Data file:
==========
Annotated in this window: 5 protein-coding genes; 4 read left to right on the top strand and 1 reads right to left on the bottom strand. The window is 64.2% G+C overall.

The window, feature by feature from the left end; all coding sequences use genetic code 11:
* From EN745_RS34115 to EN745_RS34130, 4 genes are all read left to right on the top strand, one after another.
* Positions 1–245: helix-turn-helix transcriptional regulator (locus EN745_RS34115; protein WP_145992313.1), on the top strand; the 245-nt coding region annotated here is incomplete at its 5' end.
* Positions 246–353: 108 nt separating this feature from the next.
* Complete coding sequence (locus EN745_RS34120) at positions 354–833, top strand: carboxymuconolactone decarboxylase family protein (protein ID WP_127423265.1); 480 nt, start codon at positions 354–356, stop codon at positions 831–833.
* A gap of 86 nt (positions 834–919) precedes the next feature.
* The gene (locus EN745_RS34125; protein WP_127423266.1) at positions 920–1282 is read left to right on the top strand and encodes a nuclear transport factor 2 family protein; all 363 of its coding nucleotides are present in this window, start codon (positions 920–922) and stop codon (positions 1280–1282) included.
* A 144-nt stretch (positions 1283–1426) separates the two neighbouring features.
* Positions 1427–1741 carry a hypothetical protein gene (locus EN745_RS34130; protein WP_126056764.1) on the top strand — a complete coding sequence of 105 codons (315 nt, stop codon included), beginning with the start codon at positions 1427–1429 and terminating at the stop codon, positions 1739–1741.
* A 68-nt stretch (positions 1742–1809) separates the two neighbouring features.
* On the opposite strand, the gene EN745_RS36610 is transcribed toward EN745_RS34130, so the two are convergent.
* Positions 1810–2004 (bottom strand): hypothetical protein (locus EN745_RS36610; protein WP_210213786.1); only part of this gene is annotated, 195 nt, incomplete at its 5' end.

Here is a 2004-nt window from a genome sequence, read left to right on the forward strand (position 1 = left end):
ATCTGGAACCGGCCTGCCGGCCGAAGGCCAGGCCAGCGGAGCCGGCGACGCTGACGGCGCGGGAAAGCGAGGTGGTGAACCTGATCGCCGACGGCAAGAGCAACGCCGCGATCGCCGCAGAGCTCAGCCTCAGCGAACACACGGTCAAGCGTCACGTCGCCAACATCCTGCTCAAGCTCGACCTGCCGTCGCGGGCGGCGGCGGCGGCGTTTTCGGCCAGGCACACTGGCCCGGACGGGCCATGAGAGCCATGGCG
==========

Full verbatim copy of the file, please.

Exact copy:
Annotated in this window: 5 protein-coding genes; 4 read left to right on the top strand and 1 reads right to left on the bottom strand. The window is 64.2% G+C overall.

The window, feature by feature from the left end; all coding sequences use genetic code 11:
* From EN745_RS34115 to EN745_RS34130, 4 genes are all read left to right on the top strand, one after another.
* Positions 1–245: helix-turn-helix transcriptional regulator (locus EN745_RS34115; protein WP_145992313.1), on the top strand; the 245-nt coding region annotated here is incomplete at its 5' end.
* Positions 246–353: 108 nt separating this feature from the next.
* Complete coding sequence (locus EN745_RS34120) at positions 354–833, top strand: carboxymuconolactone decarboxylase family protein (protein ID WP_127423265.1); 480 nt, start codon at positions 354–356, stop codon at positions 831–833.
* A gap of 86 nt (positions 834–919) precedes the next feature.
* The gene (locus EN745_RS34125; protein WP_127423266.1) at positions 920–1282 is read left to right on the top strand and encodes a nuclear transport factor 2 family protein; all 363 of its coding nucleotides are present in this window, start codon (positions 920–922) and stop codon (positions 1280–1282) included.
* A 144-nt stretch (positions 1283–1426) separates the two neighbouring features.
* Positions 1427–1741 carry a hypothetical protein gene (locus EN745_RS34130; protein WP_126056764.1) on the top strand — a complete coding sequence of 105 codons (315 nt, stop codon included), beginning with the start codon at positions 1427–1429 and terminating at the stop codon, positions 1739–1741.
* A 68-nt stretch (positions 1742–1809) separates the two neighbouring features.
* On the opposite strand, the gene EN745_RS36610 is transcribed toward EN745_RS34130, so the two are convergent.
* Positions 1810–2004 (bottom strand): hypothetical protein (locus EN745_RS36610; protein WP_210213786.1); only part of this gene is annotated, 195 nt, incomplete at its 5' end.

Here is a 2004-nt window from a genome sequence, read left to right on the forward strand (position 1 = left end):
ATCTGGAACCGGCCTGCCGGCCGAAGGCCAGGCCAGCGGAGCCGGCGACGCTGACGGCGCGGGAAAGCGAGGTGGTGAACCTGATCGCCGACGGCAAGAGCAACGCCGCGATCGCCGCAGAGCTCAGCCTCAGCGAACACACGGTCAAGCGTCACGTCGCCAACATCCTGCTCAAGCTCGACCTGCCGTCGCGGGCGGCGGCGGCGGCGTTTTCGGCCAGGCACACTGGCCCGGACGGGCCATGAGAGCCATGGCG